Price: $199.95 a year or $29.95/month

Kashoo is created for small business owners who do their own accounting and need a simple, fast way to view all their important numbers — from expenses to cashflow to tax reporting — in one spot. It also has integrations with payroll apps and accountant access, should you need it.

Accountant or DIY?

Once you’ve picked an app to use, the next question is: will you get some help, or DIY your accounting?

First off, let’s address a common source of confusion: what’s the difference between a bookkeeper and an accountant?

A bookkeeper works on a day-to-day level, doing things like recording financial transactions, creating and sending invoices, and completing payroll.

Meanwhile, accounting is more of a high-level process that takes the information put together during the process of bookkeeping and then analyzes that information. Typically, an accountant is the one who prepares the financial statement, analyzes costs of operations, and completes/files tax documentation.

For many business owners, bookkeeping can be DIY’d without taking too much time or energy using a tool like one of the above suggestions (Xero, QuickBooks, etc.). When it comes to filing taxes, however, you might want to get an accountant — depending on your previous experience with filing business taxes, an accountant can help you maximize your deductions and minimize your time spent stressing out over tax paperwork.

If you have multiple streams of income (i.e. you work a day job and your e-commerce business is a side hustle, or if you do an e-commerce business in addition to freelance work), or your business is an LLC or S-Corp, then an accountant is a good idea. And if you go the “file it yourself” route, make sure you don’t miss out on these commonly overlooked deductions.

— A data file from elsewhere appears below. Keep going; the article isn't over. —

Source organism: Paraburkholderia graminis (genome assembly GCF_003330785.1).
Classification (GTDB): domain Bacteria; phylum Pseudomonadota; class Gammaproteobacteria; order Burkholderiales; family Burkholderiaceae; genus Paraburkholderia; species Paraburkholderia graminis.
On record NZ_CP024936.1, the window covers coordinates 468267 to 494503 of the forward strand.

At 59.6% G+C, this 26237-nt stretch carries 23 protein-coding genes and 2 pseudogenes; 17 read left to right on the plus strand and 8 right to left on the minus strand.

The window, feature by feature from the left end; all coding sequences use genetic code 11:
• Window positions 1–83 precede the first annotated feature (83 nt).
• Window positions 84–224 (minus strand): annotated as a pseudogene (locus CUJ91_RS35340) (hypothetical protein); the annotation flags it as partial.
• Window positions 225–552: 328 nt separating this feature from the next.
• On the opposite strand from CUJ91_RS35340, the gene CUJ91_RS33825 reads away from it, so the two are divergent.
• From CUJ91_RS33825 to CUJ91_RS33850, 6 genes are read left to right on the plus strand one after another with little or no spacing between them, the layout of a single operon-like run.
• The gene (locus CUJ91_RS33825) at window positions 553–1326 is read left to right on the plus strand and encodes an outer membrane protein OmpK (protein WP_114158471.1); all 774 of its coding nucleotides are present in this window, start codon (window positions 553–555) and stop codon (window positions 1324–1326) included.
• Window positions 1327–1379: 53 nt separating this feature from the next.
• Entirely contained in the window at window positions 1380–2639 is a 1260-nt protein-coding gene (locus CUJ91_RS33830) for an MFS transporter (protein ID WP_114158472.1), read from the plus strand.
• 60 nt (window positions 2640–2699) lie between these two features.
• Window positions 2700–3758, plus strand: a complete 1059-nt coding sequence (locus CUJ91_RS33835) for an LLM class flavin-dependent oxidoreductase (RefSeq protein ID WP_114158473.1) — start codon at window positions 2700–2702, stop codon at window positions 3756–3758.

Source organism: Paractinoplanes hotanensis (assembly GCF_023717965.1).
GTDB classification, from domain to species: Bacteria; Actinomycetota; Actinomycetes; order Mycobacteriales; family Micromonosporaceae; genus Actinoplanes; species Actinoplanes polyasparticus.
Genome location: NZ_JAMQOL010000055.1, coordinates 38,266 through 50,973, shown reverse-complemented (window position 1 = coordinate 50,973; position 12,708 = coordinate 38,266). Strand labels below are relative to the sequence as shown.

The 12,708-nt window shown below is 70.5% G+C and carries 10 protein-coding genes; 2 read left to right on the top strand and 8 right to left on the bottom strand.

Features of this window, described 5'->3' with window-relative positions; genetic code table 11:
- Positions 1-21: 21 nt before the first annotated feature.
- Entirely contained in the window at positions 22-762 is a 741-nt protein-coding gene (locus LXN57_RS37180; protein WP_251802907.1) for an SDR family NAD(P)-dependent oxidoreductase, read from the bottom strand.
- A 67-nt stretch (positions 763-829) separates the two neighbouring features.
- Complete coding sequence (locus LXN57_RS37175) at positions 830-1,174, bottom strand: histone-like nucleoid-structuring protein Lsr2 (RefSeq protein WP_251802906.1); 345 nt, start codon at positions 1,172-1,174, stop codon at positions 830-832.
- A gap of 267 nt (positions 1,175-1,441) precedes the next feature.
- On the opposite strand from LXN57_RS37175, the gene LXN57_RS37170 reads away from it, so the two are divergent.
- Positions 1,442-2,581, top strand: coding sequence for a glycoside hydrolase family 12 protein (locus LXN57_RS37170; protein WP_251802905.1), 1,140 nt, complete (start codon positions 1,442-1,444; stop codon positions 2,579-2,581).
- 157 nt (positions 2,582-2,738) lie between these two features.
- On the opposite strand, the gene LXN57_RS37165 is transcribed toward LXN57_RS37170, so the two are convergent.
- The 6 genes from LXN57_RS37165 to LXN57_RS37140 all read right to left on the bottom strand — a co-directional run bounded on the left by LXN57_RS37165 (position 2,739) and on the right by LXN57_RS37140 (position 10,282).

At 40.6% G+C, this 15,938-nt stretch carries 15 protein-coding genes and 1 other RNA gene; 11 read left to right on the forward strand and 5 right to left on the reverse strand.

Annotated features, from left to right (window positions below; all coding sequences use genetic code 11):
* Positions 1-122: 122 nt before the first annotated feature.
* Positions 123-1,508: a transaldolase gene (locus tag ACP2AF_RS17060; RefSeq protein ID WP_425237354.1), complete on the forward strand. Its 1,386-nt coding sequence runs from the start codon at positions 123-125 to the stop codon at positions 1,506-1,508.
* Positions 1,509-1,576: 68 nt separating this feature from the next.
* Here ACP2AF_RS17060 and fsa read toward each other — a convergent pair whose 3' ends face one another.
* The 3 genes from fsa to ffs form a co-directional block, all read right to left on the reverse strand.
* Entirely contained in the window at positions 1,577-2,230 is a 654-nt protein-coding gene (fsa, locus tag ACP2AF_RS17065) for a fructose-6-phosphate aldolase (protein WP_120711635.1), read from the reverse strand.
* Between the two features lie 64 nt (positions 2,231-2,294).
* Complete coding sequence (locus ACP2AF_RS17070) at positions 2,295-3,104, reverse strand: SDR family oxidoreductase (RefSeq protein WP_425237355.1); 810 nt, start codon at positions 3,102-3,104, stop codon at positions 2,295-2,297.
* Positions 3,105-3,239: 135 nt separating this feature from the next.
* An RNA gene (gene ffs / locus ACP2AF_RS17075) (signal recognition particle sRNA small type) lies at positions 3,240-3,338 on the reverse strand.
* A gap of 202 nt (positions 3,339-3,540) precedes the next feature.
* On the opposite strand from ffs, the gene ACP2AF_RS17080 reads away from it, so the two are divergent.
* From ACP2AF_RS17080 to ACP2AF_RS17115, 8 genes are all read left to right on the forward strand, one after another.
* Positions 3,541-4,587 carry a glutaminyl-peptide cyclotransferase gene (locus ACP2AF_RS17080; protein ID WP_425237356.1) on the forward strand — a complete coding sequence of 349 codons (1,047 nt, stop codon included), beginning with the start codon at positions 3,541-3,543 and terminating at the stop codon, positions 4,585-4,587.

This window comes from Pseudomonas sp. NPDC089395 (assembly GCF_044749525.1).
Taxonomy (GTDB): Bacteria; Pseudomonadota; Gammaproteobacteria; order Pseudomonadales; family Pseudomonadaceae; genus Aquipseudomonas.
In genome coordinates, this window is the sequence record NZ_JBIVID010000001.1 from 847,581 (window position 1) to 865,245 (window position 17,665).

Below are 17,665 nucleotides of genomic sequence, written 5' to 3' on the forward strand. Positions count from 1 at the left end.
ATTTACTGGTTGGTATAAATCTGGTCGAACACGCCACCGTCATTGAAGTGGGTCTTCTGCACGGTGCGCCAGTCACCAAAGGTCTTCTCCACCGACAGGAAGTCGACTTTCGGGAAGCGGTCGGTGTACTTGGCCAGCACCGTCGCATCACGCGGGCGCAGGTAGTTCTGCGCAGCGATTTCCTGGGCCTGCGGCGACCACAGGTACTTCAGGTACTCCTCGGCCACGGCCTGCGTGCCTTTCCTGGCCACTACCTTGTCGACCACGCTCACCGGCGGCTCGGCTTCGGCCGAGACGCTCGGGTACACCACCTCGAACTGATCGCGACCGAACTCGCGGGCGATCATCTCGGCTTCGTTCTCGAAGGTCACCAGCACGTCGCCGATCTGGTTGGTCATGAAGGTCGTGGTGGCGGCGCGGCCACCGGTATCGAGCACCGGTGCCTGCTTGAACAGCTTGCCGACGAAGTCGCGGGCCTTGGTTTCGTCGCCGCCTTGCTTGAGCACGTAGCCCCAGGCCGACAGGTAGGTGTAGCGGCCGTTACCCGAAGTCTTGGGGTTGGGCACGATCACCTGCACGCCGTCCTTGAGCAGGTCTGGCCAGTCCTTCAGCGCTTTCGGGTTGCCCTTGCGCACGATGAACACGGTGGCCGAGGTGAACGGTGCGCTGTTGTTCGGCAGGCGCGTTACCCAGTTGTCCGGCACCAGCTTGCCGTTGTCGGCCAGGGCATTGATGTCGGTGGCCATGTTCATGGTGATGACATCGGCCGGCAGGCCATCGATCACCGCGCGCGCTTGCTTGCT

State sales tax: What you need to know

Arguably the trickiest part of tracking sales tax is that you’ll need to collect taxes in every state that your business has “nexus” in. Nexus is created when you have even the slightest physical presence (typically, property, employees, business owners, or inventory) in a state.
If you use your own shopping cart (like Ecwid), and all of your inventory, owners, and employees are in the same state, then you only have nexus in one state.

If you use dropshipping services, where your products are stored in a third-party warehouse and shipped out when people order, then you could have nexus in more than one state — check with a tax professional or look on state government websites to find out.

If you are (or your inventory is) in one of the following states, then you won’t need to collect sales tax: Alaska, Delaware, Montana, New Hampshire, and Oregon. Everyone else needs to collect and file their sales tax. You should be collecting sales tax on sales from within your state (i.e., if you live in Texas, and someone in Texas orders a product, they pay the sales tax).